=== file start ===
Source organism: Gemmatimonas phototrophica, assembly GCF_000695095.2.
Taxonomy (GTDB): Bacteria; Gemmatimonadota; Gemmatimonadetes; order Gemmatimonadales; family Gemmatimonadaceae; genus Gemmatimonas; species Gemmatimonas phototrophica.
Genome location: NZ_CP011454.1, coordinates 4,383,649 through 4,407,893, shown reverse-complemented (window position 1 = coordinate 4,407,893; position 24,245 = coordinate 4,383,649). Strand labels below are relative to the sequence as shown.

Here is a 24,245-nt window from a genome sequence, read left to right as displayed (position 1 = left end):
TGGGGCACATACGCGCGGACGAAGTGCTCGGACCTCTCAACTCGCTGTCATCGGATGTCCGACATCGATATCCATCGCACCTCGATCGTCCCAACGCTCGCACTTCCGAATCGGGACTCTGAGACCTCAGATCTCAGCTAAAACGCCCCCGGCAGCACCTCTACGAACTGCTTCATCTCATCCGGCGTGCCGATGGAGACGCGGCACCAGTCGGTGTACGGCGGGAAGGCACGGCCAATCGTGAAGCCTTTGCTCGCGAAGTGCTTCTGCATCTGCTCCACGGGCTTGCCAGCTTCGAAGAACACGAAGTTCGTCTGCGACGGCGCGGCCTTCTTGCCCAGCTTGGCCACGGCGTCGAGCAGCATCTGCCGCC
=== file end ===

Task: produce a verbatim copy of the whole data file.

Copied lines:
Source organism: Gemmatimonas phototrophica, assembly GCF_000695095.2.
Taxonomy (GTDB): Bacteria; Gemmatimonadota; Gemmatimonadetes; order Gemmatimonadales; family Gemmatimonadaceae; genus Gemmatimonas; species Gemmatimonas phototrophica.
Genome location: NZ_CP011454.1, coordinates 4,383,649 through 4,407,893, shown reverse-complemented (window position 1 = coordinate 4,407,893; position 24,245 = coordinate 4,383,649). Strand labels below are relative to the sequence as shown.

Here is a 24,245-nt window from a genome sequence, read left to right as displayed (position 1 = left end):
TGGGGCACATACGCGCGGACGAAGTGCTCGGACCTCTCAACTCGCTGTCATCGGATGTCCGACATCGATATCCATCGCACCTCGATCGTCCCAACGCTCGCACTTCCGAATCGGGACTCTGAGACCTCAGATCTCAGCTAAAACGCCCCCGGCAGCACCTCTACGAACTGCTTCATCTCATCCGGCGTGCCGATGGAGACGCGGCACCAGTCGGTGTACGGCGGGAAGGCACGGCCAATCGTGAAGCCTTTGCTCGCGAAGTGCTTCTGCATCTGCTCCACGGGCTTGCCAGCTTCGAAGAACACGAAGTTCGTCTGCGACGGCGCGGCCTTCTTGCCCAGCTTGGCCACGGCGTCGAGCAGCATCTGCCGCC